Friday, April 24, 2009

Works around the blogosphere

Earlier this week, Phil @ DialM posted a meditation on the nature of the performing self that disappears into the flow of the performance, leading Phil to question the nature of the decisions that comprise a performance, and wonder to what extent these decisions are conscious. Composer and part-time blogger Douglas Boyce took Phil's performance thoughts and related them to composition, moving the consciousness of the decision further into the background:
Either one is forced to considered every sound-event is the consequence of a choice (conscious or other wise) by a single composer, or consider the composer as part of a tradition of musiking of which this work in its particulars and similarities to other works as a particular instantiation or draft.
I've posted about the nature of works a couple of times. I can appreciate that musical decisions come from a ground of possibilities, just as the fact that I'm using American English here sets the range of possible utterances in this blog. But our musical intentions, why we decide to play this piece and not that one, how we choose from an infinite set of possibilities to this specific instance, is a choice for which I take responsibility, which I own. There are many factors involved in this decision, some of which I made recently, some of which I made years ago, and some of which no doubt I would be unable to articulate.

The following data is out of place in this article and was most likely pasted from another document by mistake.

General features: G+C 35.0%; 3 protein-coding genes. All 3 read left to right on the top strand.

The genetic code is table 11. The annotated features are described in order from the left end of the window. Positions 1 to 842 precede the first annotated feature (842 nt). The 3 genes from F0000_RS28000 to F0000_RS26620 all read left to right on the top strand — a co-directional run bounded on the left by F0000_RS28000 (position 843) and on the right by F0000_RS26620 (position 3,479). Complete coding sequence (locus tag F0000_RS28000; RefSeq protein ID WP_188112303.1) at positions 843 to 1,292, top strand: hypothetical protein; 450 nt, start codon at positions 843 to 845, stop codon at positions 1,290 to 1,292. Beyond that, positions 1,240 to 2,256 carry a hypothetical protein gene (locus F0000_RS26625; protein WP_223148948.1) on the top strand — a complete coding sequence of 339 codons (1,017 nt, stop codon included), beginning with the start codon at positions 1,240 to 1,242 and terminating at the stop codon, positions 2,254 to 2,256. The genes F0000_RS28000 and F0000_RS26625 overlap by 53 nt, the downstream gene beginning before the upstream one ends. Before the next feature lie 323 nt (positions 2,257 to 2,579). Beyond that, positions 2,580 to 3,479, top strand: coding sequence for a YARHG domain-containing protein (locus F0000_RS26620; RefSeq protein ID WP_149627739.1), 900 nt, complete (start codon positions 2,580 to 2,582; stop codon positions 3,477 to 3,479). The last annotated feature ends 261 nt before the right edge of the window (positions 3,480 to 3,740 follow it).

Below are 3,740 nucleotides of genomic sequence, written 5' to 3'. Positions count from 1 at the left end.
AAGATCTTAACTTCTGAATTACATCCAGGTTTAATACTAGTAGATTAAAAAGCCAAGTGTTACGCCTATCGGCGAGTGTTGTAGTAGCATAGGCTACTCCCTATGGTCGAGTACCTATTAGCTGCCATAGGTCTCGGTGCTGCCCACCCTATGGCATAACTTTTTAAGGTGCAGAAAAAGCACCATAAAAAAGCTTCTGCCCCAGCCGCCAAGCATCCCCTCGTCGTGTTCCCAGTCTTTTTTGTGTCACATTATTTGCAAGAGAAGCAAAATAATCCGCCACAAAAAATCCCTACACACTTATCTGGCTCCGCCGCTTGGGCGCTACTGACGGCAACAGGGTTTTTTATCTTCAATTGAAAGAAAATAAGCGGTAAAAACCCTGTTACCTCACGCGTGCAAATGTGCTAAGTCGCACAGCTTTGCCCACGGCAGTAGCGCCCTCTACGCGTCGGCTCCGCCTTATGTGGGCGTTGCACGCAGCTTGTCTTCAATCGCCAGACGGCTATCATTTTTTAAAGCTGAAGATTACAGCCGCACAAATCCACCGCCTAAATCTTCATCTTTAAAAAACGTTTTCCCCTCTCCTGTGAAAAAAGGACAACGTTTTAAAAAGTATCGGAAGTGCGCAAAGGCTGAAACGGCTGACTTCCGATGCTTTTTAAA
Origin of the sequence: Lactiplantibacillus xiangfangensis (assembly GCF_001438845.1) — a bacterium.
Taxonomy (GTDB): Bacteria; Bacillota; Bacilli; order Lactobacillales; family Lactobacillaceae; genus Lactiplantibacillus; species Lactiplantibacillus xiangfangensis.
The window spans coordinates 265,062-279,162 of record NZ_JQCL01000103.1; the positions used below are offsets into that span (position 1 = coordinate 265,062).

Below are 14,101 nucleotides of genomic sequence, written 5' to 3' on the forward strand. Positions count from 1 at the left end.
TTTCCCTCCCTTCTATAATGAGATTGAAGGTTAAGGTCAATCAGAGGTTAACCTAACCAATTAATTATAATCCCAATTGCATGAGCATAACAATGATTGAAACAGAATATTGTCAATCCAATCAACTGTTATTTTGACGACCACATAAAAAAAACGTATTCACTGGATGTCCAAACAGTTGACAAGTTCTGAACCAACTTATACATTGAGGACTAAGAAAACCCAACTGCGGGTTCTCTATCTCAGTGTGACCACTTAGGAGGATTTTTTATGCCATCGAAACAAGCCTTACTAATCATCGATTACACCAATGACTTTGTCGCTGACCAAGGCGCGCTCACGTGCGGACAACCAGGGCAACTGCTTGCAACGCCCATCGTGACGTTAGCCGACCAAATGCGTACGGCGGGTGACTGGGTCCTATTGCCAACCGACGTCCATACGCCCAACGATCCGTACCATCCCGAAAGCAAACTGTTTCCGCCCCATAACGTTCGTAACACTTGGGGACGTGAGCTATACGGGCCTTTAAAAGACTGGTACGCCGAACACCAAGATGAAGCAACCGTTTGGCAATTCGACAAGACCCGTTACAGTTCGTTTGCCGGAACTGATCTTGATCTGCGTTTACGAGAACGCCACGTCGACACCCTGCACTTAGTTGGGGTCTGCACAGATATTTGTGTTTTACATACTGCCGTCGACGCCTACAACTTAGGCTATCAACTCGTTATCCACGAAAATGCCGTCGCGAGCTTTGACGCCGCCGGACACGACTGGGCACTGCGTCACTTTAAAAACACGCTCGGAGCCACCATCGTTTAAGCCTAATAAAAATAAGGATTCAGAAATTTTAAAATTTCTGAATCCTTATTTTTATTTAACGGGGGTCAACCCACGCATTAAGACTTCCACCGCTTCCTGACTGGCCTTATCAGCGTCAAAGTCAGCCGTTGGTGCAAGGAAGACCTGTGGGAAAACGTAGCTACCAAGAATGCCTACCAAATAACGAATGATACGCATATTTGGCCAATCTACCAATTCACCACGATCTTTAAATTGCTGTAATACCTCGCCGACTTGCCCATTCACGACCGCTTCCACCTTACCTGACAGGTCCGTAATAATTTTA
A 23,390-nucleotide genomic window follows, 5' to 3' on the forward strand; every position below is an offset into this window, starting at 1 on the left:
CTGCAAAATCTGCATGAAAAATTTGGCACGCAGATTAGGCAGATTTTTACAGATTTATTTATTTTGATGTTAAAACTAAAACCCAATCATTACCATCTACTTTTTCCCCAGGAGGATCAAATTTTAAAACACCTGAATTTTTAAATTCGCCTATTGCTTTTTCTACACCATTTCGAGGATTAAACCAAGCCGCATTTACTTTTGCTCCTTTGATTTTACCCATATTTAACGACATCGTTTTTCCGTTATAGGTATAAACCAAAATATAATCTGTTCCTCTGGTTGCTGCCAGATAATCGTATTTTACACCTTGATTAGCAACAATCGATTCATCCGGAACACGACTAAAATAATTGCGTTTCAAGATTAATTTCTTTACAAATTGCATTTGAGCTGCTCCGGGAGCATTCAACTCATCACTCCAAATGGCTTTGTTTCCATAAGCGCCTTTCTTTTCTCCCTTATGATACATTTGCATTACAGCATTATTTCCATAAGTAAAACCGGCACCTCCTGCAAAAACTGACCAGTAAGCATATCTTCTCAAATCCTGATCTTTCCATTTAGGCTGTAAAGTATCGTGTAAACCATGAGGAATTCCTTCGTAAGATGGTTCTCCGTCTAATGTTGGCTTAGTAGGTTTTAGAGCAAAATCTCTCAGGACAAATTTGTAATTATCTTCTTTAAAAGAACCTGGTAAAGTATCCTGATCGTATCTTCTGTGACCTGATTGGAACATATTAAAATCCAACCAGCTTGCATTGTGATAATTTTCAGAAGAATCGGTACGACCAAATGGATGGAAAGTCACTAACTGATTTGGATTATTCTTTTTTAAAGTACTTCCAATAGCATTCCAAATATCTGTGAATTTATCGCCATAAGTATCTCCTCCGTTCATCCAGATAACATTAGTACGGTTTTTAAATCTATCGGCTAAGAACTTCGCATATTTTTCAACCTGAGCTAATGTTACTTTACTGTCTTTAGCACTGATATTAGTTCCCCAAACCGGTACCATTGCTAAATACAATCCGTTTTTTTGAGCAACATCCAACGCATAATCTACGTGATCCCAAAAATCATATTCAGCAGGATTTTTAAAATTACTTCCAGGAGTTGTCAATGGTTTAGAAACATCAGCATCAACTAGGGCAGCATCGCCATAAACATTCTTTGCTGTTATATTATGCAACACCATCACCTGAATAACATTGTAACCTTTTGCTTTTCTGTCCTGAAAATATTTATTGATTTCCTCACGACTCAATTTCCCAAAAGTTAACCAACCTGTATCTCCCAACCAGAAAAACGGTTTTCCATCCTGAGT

One of the reasons I pursue music is exactly this state of flux. Music is the most participatory art because of these ambiguities. When I study and learn to play a piece by Morton Feldman, I establish a communication with him that is stronger than listening to a CD or reading an interview. Does it matter that my performance of Feldman's won't be as authoritative as Aki Takahashi's, or that her performance will be heard by thousands of people whereas mine will be heard by only a few? The range of performances that will be recognized as "Morton Feldman" is very wide (even including a reduction of an orchestral work to a "power trio" of electronics, piano and percussion), and therein lies the mystery and the joy of music.

Douglas's comment brought to mind a recent post from Matthew Guerrieri on the famous Either/Or by Søren Kierkegaard, which identifies the decision as the discontinuity that separates faith from despair. Given the irrational understandings that let me play and compose, and even though I don't consider myself to be a religious person, Kierkegaard's perspective illuminates why I need to keep paddling even though I'm adrift in a pretty big body of water.

No comments: